I smiled to myself, waved at the “mirror”, and the Cuban waved back at me, stood up, and took a drag off his cigar. I had just waved at Fidel Castro, who I later found out was doing a review of the Cuban side of the fence line on that day.

That was almost as fun as some of my shenanigans when I was in radio!

Fascinating. Any other interesting jobs before you got into poker?

Yes, I used to work in radio. For 16 years, I worked as a radio DJ, eventually making my way into a Top 75 market at a Classic Rock station. I had the chance to play ping pong against Phil Collins, of Genesis, prior to a concert, met Ted Nugent, Tommy Shaw, of Styx, and Jack Blades, of Night Ranger, when they were all members of Damn Yankees while completely ignoring their drummer (as I am doing now because no one remembers his name). I smoked a joint while interviewing Chris Robinson of the Black Crowes… and that’s just some of the fun that we had while working!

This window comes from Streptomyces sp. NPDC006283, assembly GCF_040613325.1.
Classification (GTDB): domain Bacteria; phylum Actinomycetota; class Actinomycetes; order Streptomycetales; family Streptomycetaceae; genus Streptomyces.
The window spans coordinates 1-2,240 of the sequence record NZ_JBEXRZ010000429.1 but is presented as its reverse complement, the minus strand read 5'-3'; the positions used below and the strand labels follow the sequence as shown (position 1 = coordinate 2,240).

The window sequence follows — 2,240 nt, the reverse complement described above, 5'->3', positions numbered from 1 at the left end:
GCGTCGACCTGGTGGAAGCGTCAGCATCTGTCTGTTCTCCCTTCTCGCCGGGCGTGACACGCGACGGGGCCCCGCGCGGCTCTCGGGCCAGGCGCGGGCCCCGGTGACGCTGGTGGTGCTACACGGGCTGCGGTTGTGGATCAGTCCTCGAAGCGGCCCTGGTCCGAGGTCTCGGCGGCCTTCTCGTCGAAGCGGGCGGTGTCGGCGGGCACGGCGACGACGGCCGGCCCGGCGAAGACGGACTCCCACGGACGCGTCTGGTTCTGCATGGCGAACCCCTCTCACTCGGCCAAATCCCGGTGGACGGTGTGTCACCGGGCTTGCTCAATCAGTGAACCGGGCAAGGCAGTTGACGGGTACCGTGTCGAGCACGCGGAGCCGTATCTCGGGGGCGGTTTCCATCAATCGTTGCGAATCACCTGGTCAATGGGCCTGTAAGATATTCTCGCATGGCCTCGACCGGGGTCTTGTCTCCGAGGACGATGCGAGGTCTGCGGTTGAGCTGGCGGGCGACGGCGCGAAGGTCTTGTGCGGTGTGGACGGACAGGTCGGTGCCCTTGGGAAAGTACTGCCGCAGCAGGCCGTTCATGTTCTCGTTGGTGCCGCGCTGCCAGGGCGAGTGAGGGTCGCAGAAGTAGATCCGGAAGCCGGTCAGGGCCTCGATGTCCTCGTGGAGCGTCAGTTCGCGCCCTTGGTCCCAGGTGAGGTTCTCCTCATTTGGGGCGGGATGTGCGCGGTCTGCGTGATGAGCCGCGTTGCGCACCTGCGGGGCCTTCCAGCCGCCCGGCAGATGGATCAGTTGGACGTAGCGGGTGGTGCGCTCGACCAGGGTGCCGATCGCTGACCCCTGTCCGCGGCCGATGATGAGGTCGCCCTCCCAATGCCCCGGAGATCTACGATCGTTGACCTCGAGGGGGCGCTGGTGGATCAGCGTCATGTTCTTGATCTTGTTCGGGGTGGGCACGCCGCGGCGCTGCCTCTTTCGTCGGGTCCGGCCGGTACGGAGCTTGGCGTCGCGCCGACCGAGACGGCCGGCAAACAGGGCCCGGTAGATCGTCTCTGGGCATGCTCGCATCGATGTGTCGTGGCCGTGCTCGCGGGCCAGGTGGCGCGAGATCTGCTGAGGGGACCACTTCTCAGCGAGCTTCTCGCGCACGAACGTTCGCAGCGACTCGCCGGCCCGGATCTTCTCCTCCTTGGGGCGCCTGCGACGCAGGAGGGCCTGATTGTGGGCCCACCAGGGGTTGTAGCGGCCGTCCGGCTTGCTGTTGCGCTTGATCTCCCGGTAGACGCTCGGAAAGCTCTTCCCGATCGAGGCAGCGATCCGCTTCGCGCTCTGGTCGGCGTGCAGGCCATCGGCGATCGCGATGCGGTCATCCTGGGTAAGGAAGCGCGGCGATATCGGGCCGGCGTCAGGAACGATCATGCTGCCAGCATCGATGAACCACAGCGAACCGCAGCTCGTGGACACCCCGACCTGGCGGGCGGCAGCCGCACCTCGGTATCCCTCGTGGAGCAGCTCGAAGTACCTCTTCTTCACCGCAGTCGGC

Tell us a bit about your personal life; where you live, family, etc.

The love of my life has been my wife Jennifer, who I met 10 years ago and married eight years ago. She’s one of two things that are the most important thing to me in the world, the other being our son, Blake. He’s tremendously smart and either will follow his mom into academia or become an oceanographer – hope he plays some poker along the way!

We’ll be making Florida home very soon, Tampa to be precise. As the lowest temperature in the history of Tampa is 18 degrees and they have never had snow, I guess our family will be giving up any sledding in the wintertime!

How often do you play poker? Home games mostly or in poker rooms? Cash or tourneys?

To be honest, I don’t play as much poker as I would like. Sure, I can play on some of the offshore sites that are out there, but the whole “Black Friday” situation left me, like many others, with a bad taste in my mouth and a little wary of them. When our family lived in Illinois, we were right near a riverboat casino, but it never seemed like Jennifer and I went there much; we settled for home games with friends. After Blake was born, he became a priority.

With the move to Florida and poker being more prevalent, perhaps I (and Jennifer too – she’s pretty deadly herself) will be able to get back into the game a bit more.

As far as what, it really doesn’t matter! I’ll play cash games, tournaments, but it has to fit with my requirements, bankroll and otherwise.